Refugee crisis hits Lesvos tourism
Dabs Banner: September 2015
Greek islands hit by the refugee crisis are to get some help to tempt tourists back for their annual holidays.
The impact of the migrant crisis has had a big impact on tourist numbers for some Greek islands, especially those that lie along the Turkish coastline.
Popular Greek holidays islands such as Lesvos and Samos have become a gateway for refugees fleeing conflict zones in the Middle East.
And news reports of thousands of migrants arriving on Greek island beaches and the tension growing between refugees and Greeks has had serious consequences for tourism.
The impact of the refugee crisis on tourism was the main topic of a meeting at Greece's Ministry of Economy, Infrastructure, Shipping and Tourism between a number of national and regional tourism leaders.
Now the Greek Tourism Ministry and the Greek tourist board GNTO are to launch targeted promotional campaign to try and attract more holidaymakers back to those islands hardest hit by the refugee crisis.
Islands such as Greece's Ministry of Economy, Infrastructure, Shipping and Tourism have seen tourist numbers plunge as news reports tell of clashes been local Greeks, refugees and police as tensions build over the handling of migrants and the sheer scale of the problem.
Lesvos tourism officials claim six cruise ships with about 5,000 passengers have recently cancelled their calls to the Lesvos holiday resort ports of Mytilini and Molyvos, citing concern at the refugee crisis.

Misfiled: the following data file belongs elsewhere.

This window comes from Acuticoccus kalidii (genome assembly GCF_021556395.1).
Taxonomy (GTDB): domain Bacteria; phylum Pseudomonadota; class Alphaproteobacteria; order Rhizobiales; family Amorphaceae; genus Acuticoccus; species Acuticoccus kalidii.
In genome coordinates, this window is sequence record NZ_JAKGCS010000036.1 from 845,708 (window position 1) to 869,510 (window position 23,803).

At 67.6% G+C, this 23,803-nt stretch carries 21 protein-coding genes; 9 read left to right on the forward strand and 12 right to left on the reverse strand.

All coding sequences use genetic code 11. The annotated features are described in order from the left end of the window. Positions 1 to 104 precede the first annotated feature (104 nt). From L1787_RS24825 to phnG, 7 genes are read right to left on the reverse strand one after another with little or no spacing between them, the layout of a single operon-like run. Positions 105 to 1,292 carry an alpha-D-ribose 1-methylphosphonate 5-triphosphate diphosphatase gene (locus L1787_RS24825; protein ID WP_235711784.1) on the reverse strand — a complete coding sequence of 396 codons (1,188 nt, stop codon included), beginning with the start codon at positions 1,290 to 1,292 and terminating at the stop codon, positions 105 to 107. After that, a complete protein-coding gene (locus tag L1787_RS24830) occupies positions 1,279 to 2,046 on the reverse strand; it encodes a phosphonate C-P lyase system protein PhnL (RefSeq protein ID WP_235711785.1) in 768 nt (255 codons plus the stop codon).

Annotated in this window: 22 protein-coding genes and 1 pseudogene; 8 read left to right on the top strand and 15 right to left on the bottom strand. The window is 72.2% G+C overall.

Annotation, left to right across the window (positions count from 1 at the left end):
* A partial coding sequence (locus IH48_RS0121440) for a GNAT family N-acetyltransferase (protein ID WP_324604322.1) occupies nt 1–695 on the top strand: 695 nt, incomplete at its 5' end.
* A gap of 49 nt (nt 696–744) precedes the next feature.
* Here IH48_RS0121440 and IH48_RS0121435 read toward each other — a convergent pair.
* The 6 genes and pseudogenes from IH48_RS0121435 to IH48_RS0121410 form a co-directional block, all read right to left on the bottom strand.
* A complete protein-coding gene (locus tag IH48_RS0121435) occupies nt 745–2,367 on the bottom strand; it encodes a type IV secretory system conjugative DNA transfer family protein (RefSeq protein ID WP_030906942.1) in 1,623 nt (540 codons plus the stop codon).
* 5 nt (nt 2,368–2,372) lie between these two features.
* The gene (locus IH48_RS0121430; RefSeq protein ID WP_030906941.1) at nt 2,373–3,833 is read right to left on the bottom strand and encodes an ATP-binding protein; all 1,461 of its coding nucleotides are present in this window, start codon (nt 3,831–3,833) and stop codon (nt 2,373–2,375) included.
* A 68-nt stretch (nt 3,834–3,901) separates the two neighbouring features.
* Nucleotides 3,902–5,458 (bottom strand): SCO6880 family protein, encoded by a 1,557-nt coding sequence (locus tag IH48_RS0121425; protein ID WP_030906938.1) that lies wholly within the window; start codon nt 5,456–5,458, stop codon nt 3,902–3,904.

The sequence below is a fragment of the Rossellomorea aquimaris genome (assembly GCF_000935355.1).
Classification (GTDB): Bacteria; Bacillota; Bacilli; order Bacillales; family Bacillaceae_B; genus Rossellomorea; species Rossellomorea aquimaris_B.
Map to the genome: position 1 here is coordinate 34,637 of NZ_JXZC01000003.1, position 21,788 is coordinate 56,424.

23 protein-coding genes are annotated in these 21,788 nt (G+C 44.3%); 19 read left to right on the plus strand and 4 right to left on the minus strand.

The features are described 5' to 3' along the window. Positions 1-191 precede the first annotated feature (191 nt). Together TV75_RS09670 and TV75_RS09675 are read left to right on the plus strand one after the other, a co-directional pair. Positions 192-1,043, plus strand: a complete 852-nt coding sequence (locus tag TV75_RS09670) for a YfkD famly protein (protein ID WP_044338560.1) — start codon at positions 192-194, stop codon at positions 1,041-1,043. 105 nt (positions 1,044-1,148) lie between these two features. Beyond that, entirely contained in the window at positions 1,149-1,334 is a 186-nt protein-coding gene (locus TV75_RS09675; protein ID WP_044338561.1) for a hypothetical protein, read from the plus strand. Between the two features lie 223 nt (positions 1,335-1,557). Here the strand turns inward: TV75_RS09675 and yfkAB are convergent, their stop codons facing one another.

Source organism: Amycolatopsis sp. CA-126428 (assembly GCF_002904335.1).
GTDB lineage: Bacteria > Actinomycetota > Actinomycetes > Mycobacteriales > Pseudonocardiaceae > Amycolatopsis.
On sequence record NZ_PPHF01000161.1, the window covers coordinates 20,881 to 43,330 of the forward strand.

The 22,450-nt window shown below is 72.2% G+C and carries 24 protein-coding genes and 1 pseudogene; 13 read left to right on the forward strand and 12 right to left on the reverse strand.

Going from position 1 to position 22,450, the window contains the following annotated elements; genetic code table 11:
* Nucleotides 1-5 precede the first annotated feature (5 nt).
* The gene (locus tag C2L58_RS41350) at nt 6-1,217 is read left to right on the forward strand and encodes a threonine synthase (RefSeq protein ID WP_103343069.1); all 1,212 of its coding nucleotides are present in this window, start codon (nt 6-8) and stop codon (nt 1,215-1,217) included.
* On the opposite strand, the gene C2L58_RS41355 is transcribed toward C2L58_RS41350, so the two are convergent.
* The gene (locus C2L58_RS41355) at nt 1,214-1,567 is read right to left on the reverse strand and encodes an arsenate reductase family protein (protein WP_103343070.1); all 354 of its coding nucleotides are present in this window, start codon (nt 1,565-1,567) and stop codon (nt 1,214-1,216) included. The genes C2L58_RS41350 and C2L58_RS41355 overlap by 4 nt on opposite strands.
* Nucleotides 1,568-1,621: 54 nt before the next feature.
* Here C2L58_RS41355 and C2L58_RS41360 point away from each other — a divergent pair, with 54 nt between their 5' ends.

Island tourism professionals warn that the crisis has not only been a serious blow to the local economy this summer, but they also fear that the island's tourist reputation could be damaged for years to come.
More than 230,000 people have landed on Greek island shores this year and the numbers have soared in recent weeks as refugees take advantage of the calm summer weather, crossing from Turkey on flimsy boats.
It is thought that Lesvos is currently home to around 85,000 refugees, mainly Syrian migrants, with the island unable to cope with processing numbers on such a scale.
Fresh clashes erupted between police and refugees on Lesvos this week. A dozen riot police armed with batons struggled to control some 2,500 migrants in Mytilini as crowds surged towards a government-chartered ferry bound for Athens.
Other islands in the Aegean Sea, such as Kos, Samos and Leros continue to be inundated by arrivals at the rate of more than 2,000 a day. Kos, like Lesvos, has seen growing friction between the migrants and island residents.